I've seen a few different kinds of DIY fire starters ideas floating around. I wanted to try a couple out and see which performed better. I'm also doing this with my 8 year old son to each him about the elements that make a good fire starter. I chose to do a wax & cotton version and a wax & saw dust version. I'm evaluating these based on a few factors:
1: Ease of creation (with kids)
2: Ease of lighting with a ferro rod.
3: How long do the burn.
4: Simplicity of ingredients
I'll include a step by step of how to make each below, but first... How do they stack up!?
After trying both of these I like them both for different reasons. The wax & cotton fire starters are super easy to make. They are compact, water resistant and easy to light with a ferro rod. Either of these fire starters would be super easy to light with matches or a lighters.
The advantage of the wax & saw dust fire starters is the burn time. They burn a very long time. Living in the Pacific Northwest one of the major concerns for getting a fire started is working with damp wood. Having a full 13 minutes of burn time to work with gives you a much stronger chance of burning some of the moisture out of damp wood and getting a good blaze going.
Now for the How To:
WAX & COTTON FIRE STARTERS
Using a double boiler melt wax or paraffin in an empty tin can. I opted for the tin can option because I didn't feel like getting murdered by my wife for ruining another pan :) It makes clean up easy... just toss the can into the recycling bin. I used 6 votive candles to make 22 fire starts.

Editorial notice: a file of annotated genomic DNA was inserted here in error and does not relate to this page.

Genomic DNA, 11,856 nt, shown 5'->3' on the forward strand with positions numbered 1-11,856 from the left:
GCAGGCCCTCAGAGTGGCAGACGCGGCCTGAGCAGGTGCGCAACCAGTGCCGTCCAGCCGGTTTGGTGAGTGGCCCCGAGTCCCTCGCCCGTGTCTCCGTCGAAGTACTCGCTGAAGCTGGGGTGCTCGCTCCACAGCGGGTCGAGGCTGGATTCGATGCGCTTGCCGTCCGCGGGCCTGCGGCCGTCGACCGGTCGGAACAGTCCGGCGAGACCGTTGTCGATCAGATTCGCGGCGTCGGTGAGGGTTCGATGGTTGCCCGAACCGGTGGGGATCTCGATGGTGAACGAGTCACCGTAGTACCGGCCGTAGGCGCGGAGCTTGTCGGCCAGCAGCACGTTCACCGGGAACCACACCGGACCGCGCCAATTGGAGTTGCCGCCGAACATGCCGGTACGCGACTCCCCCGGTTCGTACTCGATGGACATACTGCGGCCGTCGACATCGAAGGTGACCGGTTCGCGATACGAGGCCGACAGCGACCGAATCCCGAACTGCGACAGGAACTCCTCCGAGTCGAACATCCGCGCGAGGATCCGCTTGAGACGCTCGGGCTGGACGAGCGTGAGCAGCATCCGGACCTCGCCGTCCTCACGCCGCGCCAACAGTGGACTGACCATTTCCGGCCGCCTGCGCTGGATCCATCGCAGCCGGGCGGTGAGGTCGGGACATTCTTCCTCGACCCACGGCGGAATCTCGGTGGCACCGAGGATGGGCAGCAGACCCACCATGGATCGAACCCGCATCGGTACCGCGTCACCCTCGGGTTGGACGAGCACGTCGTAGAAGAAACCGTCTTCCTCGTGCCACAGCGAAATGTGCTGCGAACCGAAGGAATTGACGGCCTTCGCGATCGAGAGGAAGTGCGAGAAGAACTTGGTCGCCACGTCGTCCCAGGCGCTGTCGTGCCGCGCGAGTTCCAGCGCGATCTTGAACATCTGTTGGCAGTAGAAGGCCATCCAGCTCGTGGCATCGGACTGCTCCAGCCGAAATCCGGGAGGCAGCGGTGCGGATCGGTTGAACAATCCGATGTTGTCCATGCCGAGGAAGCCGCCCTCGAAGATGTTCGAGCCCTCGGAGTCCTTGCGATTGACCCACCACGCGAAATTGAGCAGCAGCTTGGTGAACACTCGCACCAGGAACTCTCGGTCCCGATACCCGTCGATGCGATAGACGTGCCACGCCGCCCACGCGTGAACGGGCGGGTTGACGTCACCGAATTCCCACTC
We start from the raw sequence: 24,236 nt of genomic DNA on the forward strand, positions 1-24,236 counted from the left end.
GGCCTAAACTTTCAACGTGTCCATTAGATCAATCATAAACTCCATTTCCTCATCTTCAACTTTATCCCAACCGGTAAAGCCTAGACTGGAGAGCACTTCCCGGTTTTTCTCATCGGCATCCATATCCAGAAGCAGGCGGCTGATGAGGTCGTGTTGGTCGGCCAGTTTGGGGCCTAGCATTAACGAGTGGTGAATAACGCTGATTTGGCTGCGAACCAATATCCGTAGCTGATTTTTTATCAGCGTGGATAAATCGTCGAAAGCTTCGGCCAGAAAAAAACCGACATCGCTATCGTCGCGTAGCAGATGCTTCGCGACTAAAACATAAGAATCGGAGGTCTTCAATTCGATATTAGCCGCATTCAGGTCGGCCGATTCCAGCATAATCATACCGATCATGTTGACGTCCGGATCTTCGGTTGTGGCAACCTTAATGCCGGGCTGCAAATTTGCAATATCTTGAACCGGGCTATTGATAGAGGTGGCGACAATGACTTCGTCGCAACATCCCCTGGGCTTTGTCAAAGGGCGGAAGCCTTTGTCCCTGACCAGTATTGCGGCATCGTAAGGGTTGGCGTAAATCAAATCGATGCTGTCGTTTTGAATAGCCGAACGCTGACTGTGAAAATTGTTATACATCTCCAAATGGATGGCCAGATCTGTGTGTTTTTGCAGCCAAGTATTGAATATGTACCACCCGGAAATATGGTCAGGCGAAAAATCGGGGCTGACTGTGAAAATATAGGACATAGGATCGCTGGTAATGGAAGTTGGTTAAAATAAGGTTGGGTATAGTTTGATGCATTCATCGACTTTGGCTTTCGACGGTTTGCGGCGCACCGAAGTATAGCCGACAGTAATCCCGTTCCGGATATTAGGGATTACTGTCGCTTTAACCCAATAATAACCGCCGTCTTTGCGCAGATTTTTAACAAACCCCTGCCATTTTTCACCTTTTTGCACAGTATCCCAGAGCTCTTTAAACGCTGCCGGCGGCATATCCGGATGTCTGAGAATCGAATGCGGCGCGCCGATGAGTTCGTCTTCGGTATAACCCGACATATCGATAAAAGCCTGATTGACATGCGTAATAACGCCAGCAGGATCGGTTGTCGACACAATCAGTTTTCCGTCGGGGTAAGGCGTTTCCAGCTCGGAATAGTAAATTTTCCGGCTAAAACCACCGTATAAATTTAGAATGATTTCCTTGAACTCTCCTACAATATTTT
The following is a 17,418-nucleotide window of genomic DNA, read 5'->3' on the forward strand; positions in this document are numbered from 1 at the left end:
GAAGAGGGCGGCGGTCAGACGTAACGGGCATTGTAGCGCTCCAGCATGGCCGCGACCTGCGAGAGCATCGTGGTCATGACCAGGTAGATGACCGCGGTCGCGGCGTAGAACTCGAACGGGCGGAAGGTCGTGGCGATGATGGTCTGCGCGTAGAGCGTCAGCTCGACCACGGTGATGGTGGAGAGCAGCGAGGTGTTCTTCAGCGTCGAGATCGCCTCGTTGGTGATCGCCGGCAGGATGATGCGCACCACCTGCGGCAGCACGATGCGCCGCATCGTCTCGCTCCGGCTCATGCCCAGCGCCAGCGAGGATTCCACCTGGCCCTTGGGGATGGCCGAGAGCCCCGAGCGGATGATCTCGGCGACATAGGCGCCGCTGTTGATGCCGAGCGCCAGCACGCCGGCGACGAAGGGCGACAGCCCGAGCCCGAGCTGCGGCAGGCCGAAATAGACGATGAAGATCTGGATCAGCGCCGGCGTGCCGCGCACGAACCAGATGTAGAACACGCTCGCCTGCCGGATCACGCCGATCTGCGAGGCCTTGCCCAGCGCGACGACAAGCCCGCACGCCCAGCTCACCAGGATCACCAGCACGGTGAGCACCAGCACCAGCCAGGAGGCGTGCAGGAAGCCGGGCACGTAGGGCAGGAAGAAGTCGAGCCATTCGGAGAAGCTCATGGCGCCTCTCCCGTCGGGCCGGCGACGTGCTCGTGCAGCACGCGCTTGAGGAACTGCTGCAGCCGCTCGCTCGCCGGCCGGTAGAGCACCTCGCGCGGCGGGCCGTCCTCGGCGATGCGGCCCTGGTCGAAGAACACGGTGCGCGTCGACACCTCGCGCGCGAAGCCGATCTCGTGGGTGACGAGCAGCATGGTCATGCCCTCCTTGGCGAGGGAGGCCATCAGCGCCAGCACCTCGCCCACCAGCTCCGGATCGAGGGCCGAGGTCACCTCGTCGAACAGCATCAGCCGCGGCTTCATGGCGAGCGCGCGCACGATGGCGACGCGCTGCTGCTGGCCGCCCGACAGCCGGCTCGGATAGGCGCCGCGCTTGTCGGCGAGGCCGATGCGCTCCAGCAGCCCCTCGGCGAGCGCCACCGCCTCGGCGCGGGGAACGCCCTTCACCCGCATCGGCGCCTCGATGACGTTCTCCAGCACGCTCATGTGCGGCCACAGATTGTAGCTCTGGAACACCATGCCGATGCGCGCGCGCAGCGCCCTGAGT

Cover a cookie sheet with a layer of parchment paper. Once the wax is melted dip 100% cotton rounds into the wax briefly. Let the excess wax drip off back into the can before placing them on the parchment paper to cool. I recommend holding the can over the parchment paper to avoid creating a trail of dripped wax.
That's really about it! Once they cool they're ready to put into your fire starting kit for your next outing. When you use them, you can tear them in half to stretch them farther if you need to. Rough up the cotton fibers as fluffy as you can get them if you're using a ferro rod to start these.
WAX & SAW DUST FIRE STARTERS
Find a couple empty paper towel tubes or toilet paper tubes. Mark 1" increments along the tube. Cut along those lines to create 1" cardboard discs. These serve as molds for the saw dust.
Fill the molds with dry saw dust on parchment or wax paper. Pack it in as well as you can. Next melt the wax in a doubler boiler as described in the wax & cotton directions. Carefully pour the wax over the saw dust. Remember that sometimes when you pour liquids slowly then can drip down the front of the can and off the bottom. Just make sure that you have both potential drip points over the parchment paper before you start pouring.
Let them cool down and then peel the cardboard tube off and they're ready to go! I used a little bit of shaved magnesium with the ferro rod to get these going. Again, with a match or a lighter these things would light up like a Christmas tree.
This image does a good job of showing the difference in flame between these two. The wax & cotton burned really well, but the wax & saw dust burned really high and long. If you feel up to taking the extra steps and mess, the saw dust is pretty great! I feel like the combination of the two is pretty solid as well. If you put even a quarter of the cotton fire starter on top for a quick easy light and a big chunk of the saw dust and wax on the bottom you'd be set.
Let me know if you have a favorite DIY fire starter!